MSV Wants FCC To Waive Ground Space Requirememt

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  Space News Business

MSV Wants FCC To Waive Ground Space Requirememt

By PETER B. de SELDING
Space News Staff Writer
posted: 12 June 2006
11:45 am ET


The decision by Mobile Satellite Ventures (MSV) to reshuffle the deployment schedule for its three large satellites likely will cause MSV to lose its U.S. license for one of the satellites, forfeit a bond payment and increase its satellite construction costs, MSV said in a note to its bondholders.

The Reston, Va., company, which currently operates two mobile communications satellites over North America, also says it will ask the U.S. Federal Communications Commission (FCC) for permission to waive the requirement that MSV build a ground spare satellite for its future high-speed mobile communications system.

The system features a network of ground-based signal amplifiers, called Ancillary Terrestrial Components, that will cost between $500 million and $2.6 billion to deploy, MSV says in its note to bondholders. The ground-based terminals, much like a cellular network’s base stations, permit the MSV signal to reach users in urban canyons and inside builders — areas where a satellite signal cannot reach.

The company says that its two satellites over North America — one using a U.S.-registered slot, the other in a Canadian orbital position — should be considered as mutual in-orbit backups, “replicating the manner in which we operate today with our existing satellites,” MSV says in the document. The company’s current FCC license includes the requirement for a spare satellite in addition to those in orbit.

London-based Inmarsat, an MSV competitor and possible future partner, has also said it would attempt to persuade the FCC that an in-orbit satellite used for other purposes should be considered an in-orbit spare. Inmarsat has two new L-band satellites in orbit to provide high-speed mobile data links.

A third satellite will be necessary to provide global coverage for the Inmarsat high-speed system, called BGAN. That third satellite, which is built and ready for launch, is planned to cover the Pacific Ocean region. But it could be used as a spare for the satellite serving the Americas, Inmarsat officials have said.

MSV announced May 24 that it had modified its contract with Boeing Satellite Systems International of El Segundo, Calif., so that its two North American satellites will be completed first. Under the contract modification, the U.S. satellite will be launched in 2009, with the Canadian satellite orbited in early 2010.

The modification “reflects a need in the marketplace to focus on North America as a priority in launching an advanced ubiquitous network solution and reflects a better return on our investment for our shareholders,” MSV President Alexander Good said in statement accompanying the announcement.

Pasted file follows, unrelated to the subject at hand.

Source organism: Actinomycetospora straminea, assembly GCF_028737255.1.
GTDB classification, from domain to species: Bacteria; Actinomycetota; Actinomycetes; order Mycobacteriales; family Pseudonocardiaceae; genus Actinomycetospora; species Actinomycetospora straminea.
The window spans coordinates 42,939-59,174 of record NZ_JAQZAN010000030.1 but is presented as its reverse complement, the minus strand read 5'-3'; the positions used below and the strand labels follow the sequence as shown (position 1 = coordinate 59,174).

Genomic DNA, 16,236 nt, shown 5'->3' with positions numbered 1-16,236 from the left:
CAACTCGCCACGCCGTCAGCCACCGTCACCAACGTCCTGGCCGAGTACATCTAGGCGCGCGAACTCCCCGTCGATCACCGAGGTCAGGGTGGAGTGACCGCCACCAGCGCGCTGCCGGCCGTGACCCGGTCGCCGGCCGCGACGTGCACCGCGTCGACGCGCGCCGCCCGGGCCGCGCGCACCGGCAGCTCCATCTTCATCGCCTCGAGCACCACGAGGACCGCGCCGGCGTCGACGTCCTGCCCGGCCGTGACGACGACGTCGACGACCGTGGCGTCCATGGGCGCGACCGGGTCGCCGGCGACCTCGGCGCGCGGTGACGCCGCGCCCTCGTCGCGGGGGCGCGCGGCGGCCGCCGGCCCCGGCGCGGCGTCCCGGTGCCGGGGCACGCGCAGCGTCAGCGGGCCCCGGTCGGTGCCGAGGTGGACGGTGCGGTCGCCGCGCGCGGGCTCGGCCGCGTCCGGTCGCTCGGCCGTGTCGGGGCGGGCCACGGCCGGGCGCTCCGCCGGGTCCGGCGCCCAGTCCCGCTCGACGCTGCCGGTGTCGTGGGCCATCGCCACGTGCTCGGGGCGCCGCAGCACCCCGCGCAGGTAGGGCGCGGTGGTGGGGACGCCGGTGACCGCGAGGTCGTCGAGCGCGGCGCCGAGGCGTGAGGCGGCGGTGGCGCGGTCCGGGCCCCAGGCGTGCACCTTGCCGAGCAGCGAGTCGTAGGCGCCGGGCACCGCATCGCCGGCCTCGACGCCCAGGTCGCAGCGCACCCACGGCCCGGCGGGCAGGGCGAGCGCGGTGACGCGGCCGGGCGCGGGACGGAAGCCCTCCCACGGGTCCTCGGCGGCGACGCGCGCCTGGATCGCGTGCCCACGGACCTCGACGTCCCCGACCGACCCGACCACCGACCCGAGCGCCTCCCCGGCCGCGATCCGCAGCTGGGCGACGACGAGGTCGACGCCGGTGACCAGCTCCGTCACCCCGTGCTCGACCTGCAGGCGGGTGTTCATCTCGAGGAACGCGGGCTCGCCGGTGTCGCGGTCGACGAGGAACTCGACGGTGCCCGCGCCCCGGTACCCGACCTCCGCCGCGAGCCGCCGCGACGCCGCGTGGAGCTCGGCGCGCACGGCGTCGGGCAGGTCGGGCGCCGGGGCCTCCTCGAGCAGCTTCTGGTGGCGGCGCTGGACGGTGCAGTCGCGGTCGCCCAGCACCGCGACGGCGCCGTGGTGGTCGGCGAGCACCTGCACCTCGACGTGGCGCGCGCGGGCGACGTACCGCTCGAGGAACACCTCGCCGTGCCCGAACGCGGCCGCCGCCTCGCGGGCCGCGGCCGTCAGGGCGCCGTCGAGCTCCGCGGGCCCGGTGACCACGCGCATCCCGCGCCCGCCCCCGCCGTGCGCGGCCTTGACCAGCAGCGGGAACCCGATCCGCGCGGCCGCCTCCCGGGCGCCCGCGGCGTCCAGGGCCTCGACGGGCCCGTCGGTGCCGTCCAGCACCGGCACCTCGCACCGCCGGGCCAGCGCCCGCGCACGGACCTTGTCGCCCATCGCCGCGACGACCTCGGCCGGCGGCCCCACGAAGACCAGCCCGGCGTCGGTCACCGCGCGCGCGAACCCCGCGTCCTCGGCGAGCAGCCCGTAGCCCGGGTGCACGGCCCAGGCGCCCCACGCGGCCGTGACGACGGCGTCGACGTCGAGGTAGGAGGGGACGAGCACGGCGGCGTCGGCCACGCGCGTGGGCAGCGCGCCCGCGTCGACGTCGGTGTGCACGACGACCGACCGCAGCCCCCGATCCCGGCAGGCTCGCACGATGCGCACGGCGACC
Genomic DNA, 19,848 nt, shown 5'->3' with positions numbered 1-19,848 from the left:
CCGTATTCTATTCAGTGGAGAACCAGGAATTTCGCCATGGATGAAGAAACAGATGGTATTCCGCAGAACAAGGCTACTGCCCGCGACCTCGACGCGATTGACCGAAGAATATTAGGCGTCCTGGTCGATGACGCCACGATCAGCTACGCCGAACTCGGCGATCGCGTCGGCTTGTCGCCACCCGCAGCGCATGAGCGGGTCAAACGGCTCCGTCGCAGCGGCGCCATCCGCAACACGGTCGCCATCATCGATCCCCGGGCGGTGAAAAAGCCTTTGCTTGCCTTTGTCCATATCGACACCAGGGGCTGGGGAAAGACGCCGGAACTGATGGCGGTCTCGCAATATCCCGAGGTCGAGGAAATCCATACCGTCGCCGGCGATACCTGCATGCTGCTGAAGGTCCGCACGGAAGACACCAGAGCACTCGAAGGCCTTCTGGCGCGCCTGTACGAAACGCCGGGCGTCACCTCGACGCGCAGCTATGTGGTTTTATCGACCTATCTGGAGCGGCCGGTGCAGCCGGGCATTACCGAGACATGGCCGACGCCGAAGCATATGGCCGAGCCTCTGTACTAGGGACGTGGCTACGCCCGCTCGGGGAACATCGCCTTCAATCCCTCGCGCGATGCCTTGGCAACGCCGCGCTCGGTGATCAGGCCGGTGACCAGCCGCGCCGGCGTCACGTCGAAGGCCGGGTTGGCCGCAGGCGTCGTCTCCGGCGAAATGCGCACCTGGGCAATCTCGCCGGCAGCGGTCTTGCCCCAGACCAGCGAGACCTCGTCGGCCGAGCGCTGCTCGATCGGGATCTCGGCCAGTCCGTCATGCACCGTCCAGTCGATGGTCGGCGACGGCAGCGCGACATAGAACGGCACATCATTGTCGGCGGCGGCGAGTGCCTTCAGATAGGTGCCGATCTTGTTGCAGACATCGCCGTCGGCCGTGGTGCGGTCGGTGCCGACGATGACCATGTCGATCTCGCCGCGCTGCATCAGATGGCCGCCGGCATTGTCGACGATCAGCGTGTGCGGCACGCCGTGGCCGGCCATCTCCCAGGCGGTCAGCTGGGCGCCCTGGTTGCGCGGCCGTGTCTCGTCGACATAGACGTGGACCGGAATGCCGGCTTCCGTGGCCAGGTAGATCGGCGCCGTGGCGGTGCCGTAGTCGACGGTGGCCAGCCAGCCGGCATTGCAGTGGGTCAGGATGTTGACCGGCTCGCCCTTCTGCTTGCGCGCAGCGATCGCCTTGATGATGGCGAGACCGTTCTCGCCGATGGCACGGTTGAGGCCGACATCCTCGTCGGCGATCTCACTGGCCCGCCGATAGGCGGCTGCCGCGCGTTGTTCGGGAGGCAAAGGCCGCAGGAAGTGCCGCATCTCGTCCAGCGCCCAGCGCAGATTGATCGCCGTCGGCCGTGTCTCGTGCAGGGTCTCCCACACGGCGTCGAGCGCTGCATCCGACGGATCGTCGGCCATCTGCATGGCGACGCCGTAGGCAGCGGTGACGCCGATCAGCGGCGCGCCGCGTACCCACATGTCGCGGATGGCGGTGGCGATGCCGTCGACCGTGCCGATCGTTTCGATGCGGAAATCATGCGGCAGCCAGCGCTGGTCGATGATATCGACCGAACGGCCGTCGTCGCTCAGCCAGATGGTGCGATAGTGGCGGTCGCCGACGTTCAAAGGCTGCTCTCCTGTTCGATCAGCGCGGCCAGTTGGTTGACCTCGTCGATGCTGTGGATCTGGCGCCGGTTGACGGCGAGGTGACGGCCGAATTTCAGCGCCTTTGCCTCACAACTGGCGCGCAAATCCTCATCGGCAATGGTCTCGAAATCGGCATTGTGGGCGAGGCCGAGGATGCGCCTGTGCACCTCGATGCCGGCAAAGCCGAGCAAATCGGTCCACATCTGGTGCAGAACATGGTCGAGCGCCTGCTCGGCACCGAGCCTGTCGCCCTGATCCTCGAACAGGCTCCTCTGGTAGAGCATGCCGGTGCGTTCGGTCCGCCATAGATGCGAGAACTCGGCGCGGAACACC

Shifting the South American satellite into third position will force MSV to miss FCC milestone deadlines, MSV says in its note to bondholders. That will force the company to lose its current FCC license for this satellite, and could mean the company will have to forfeit a $2.25 million bond MSV paid as part of the FCC license for the satellite. FCC bond payments are deposits made on receipt of a license and are refunded in tranches once the company meets certain construction and launch milestone deadlines.

MSV’s January contract with Boeing is valued at $1.083 billion. This figure includes the construction of three satellites and the payment of interest on the satellite-performance incentives that are due after the satellites’ launch. These incentive payments, to be paid over the years of the satellites’ life in orbit, cover 25 percent of the contract’s value.

The $1.083 billion does not include the satellites’ launch or insurance, nor does it include options for two additional spacecraft.

MSV estimates that if it scraps its South American satellite and limits itself to two spacecraft over North America, its space segment costs — construction and launch of two satellites, insurance and associated ground installations — would be $1.1 billion.

This figure does not include penalties that would be owed to Boeing following termination of the contract for the South American satellite.

Contract payment terms call for MSV to pay Boeing nearly $98 million in 2006 and nearly $319 million in 2007. But the company “has an option to defer certain contractual payments after full construction commences, with any deferrals to be repaid in full prior to satellite shipment,” the MSV note to bondholders says.

For the three months ending March 31, MSV reported a net loss of $10.7 million on revenues of $8.1 million. Following a bond issue, the company had $521 million in cash as of March 31.

Like other mobile satellite operators seeking to deploy a hybrid mobile communications network using satellites and ground signal amplifiers, MSV is seeking a partner to share the costs of system deployment, especially the cost of the Ancillary Terrestrial Components. The note to bondholders and the first-quarter earnings statement do not provide an update on the status of this search.

Comments: pdeselding@compuserve.com